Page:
The QCGN, founded in 1995, successfully lobbied Barrette to amend his controversial reform on hospital governance — known as Bill 10 — to give anglophones more of a say in the appointment of board directors. A key figure in that campaign was Eric Maldoff, a former board member of the MUHC who is currently a director of the QCGN.
“Our health and social services committee is chaired by Eric Maldoff,” Chambers noted. “He has been talking to the minister about some names” to sit on the MUHC board.
What is the QCGN, the anglophone-rights group working quietly to reshape MUHC?
Montrealers learned this week that the Quebec Community Groups Network (QCGN) has been quietly working behind the scenes with Health Minister Gaétan Barrette to reshape the leadership of the embattled McGill University Health Centre.
Ten independent board members of MUHC resign en masse
(The Gazette) The 10 independent members of the board of directors of the McGill University Health Centre resigned en masse Monday, saying they have been hamstrung by Quebec Health Minister Gaétan Barrette.
The departures of more than half of the 19 board members followed a wave of public criticisms Barrette levelled at the MUHC for its chronic failure to rein in its deficits.
The board said it cannot function effectively with a health minister who threatens trusteeship and refuses to speak to them directly.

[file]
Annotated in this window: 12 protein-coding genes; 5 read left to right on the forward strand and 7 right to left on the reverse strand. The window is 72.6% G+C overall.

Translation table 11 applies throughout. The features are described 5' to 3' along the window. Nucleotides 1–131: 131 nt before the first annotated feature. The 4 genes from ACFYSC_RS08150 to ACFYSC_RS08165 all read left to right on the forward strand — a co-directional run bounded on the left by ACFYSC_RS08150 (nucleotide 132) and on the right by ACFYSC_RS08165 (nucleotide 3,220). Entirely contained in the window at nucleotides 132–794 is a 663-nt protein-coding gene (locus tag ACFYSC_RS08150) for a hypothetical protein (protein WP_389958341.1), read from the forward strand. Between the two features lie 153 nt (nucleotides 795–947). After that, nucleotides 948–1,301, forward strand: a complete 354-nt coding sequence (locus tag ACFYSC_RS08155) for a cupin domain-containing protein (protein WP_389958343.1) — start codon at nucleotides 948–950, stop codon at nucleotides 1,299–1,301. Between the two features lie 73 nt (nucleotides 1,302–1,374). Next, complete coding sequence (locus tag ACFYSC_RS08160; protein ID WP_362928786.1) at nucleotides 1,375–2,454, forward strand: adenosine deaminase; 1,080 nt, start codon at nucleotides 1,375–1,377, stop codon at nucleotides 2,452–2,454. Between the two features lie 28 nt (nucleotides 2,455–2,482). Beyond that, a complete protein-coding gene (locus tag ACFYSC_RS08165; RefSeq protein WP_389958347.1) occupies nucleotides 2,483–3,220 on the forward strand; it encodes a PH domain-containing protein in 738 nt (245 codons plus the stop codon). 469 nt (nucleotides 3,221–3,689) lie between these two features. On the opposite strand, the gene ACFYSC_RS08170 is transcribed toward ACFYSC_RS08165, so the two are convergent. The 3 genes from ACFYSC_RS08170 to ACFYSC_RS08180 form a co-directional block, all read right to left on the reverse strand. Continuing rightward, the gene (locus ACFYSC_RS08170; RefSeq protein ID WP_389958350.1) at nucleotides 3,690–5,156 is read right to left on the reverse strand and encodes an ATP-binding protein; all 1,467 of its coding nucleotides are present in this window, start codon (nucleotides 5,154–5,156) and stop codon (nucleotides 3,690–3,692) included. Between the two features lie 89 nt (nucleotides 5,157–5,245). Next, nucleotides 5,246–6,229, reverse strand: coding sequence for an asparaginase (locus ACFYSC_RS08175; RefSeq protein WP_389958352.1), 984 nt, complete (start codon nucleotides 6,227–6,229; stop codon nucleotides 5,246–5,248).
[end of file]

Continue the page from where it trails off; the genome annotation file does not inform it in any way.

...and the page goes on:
“He considers us an impediment. Our only interest is what is best for the MUHC and the community. It’s better that we resign,” board member Glenn Rourke told the Montreal Gazette of the official decision made earlier in the day “with much regret.”
The board represented the community and its expertise, “it was a good board,” Rourke said. “But the real power lies with the minister. The board couldn’t even name its chair or CEO.”
The abrupt move leaves the MUHC rudderless. It has been without a permanent executive director since last September when Normand Rinfret retired. Martine Alfonso, who once headed the Montreal Children’s Hospital, is serving as interim director.
The last straw leading to the exodus was a series of “hurtful” events topped by Barrette’s media release of several reports on the MUHC commissioned by the Health Department — the latest called for trusteeship of the MUHC — without providing the board the courtesy of seeing them first.
For example, the board was kept in the dark about results of a government report by Claude Desjardins, who recommended putting the hospital under trusteeship, and by Dr. Arvind K. Joshi, which noted a unanimous distaste for more mergers and called for an immediate decision to turn around the MUHC’s leadership and budget.
MUHC report: Distaste for another merger ‘almost unanimous’
There’s no interest in another structural reorganization or merger of the English-language mega-hospital, and its leadership and funding must be turned around “immediately,” concludes the “Joshi report” into the future of the McGill University Health Centre